Then there’s the question, should we raise girls and boys differently?

I keep trying to rack my brain for a scenario where I would tell my child something different based on their sex, and I can’t think of any. Body parts, don’t touch others and don’t let them touch you. The way they dress? Maybe? Unfortunately, its the shitty reality in this world. But then I fight that because what does that say to girls. It’s your fault for being tempting? That’s messed up. Ok, let’s focus on the early years. Are boys and girls that different before they reach puberty? I would say no. So why treat them that way?

Am I naive? Am I stubborn? I don’t think so. Well, we could argue the stubbornness. If I have a boy after having our daughter I wouldn’t want to guide them to do things differently based on sex. I think back to where I grew up and how I was spoken to. My parents did a good job in pushing me to do all the things the boys could do. I played in the schoolyard with them, rode a skateboard headfirst down a hill like them, ran just as fast, threw just as hard, my parents never told me not to. I think that’s pretty obvious in the person I am today. Not to say I lack self doubt but those are my hang-ups from this big world and some other baggage.

Some food for thought.

What do you mamas and papas think? Anyone with a boy and girl who feels differently? Please share with us. I would love to hear other points of view on this!

Raffaella

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The Gray Space

Parenting isn’t so black and white. I am only 16 months in but it is very clear that you don’t know a damn thing until you experience it. Even when you have experienced it once, it may be very different for the next child, for the next birth, for the next moment that comes along that requires you to make a decision big or small.

Before I became a parent I was quick to make bold statements that I would never let my child use an ipad. I was so sure about the things that I would or would not feed my child. The things I would allow, the things I would not allow. I apologize for my ignorance and the arrogance of my statements. I would say I have a significant amount of experience working with children. This somehow justified my statements even more. I don’t think I was the worst person out there making such statements but, I played my shitty part. If you’re not a parent, I’m pretty sure you are playing a little bit of that part. I hear it all the time. I hear it from one parent to another and from one single person to another parent. I hear it all the time. The you should be doing this not that, have you heard of this technique, that technique.

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My mother used to tell me all the time when I was in my teens, especially, that she wished she had someone to make parenting decisions with. I always rolled my eyes and would think, “just make a decision, it’s not that hard.” Mamma, I apologize. I know now, that things can be THAT hard. We’re not even parents of teenagers yet.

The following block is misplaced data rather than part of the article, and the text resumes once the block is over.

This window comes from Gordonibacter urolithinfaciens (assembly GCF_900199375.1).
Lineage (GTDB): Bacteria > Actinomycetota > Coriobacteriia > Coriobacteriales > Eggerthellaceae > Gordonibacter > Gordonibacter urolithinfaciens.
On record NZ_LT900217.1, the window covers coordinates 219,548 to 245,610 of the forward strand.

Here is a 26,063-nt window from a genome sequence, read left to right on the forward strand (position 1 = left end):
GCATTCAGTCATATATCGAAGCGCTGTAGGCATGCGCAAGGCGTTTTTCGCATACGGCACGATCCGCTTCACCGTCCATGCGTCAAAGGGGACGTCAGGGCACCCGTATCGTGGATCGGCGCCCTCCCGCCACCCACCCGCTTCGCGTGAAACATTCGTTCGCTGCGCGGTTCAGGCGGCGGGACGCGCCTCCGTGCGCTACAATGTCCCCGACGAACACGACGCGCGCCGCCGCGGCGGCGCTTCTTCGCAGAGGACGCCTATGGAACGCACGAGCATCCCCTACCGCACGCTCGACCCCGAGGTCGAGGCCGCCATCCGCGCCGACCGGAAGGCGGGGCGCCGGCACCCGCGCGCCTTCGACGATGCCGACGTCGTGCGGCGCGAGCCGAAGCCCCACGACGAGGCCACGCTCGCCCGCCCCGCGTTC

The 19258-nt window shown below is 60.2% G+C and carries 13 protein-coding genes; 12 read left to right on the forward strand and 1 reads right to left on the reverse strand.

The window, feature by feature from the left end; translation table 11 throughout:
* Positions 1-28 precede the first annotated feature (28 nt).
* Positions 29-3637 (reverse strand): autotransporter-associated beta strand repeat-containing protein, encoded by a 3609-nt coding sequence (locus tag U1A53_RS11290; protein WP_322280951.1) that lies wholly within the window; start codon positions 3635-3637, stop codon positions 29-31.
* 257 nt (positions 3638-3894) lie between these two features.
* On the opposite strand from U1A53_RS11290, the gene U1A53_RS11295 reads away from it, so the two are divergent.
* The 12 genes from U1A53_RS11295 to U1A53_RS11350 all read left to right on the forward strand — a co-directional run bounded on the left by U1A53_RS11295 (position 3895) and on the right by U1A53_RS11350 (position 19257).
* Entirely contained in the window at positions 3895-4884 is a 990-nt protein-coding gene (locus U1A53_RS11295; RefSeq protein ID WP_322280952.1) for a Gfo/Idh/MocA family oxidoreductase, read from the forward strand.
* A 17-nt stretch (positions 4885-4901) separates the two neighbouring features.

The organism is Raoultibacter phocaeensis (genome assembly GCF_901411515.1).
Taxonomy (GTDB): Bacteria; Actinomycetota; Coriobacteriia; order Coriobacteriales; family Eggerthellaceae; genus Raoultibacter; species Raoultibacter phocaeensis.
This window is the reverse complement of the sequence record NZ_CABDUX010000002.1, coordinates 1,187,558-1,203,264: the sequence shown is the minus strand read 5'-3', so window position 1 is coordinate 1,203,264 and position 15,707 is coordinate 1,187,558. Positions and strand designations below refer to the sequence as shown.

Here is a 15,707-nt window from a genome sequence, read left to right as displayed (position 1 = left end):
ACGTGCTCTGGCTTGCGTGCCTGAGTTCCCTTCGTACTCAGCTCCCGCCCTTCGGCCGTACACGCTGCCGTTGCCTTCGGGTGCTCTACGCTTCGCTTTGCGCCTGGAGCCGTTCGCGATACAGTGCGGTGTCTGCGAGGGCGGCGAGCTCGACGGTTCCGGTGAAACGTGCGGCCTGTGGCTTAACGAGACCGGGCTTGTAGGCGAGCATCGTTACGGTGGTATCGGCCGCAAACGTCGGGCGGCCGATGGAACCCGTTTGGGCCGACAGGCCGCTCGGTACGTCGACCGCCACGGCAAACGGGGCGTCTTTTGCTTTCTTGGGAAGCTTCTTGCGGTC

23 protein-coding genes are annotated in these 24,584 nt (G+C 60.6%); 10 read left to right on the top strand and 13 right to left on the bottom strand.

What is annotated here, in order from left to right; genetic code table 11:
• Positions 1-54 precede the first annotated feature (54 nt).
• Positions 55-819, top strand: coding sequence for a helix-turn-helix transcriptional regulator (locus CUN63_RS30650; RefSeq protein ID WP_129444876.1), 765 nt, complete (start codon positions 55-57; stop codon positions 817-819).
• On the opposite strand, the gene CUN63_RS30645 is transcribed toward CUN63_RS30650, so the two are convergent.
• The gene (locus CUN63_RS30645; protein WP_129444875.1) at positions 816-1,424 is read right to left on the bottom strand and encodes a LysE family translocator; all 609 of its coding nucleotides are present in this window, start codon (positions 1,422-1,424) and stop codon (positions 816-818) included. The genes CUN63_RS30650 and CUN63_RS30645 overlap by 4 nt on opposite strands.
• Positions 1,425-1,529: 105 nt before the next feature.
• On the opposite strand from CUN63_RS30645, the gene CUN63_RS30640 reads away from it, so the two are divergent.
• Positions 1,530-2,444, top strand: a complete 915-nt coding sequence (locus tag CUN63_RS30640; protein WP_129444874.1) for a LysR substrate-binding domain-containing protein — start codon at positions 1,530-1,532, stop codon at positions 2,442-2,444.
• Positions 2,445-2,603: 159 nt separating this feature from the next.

Decisions are not so easy to make. Yes, there are some that are very easy to make. Don’t do the clearly wrong thing, don’t kill anyone, don’t run a red light and put others in harms way, don’t text and drive, there are plenty of easy decisions we make—-for ourselves. Parenting decisions come with a great deal of responsibility. They also come with a certain degree of doubt. Are we investing in the right thing? Do we move into a bigger place or size down and save? Do I vaccinate my child? Do we space them out? Do we do them all at once? Should I catch my daughter every time she falls or let her fall?

I have recently decided that we are going to switch to cloth diapering. It was a decision I made to cut costs and save as well as transition our little girl to underwear and hopefully what will turn into potty training before our second little one is born. We don’t wear diapers at home. Luckily little miss does not like the feeling of peeing on herself so we have been able to slowly move things to the toilet. The poop thing is a little trickier. She hates it to the point where she can make herself constipated. She pushes at the same time as squeezing her butt-cheeks and legs to stop anything from happening! As a result, or reaction, I have been taking her to the toilet and helping her sit on it. The new technique has been to sit behind her as I bend her legs and let her do her thing. She fights it. She fights it then is so relieved and goes right back to reading her millions of books.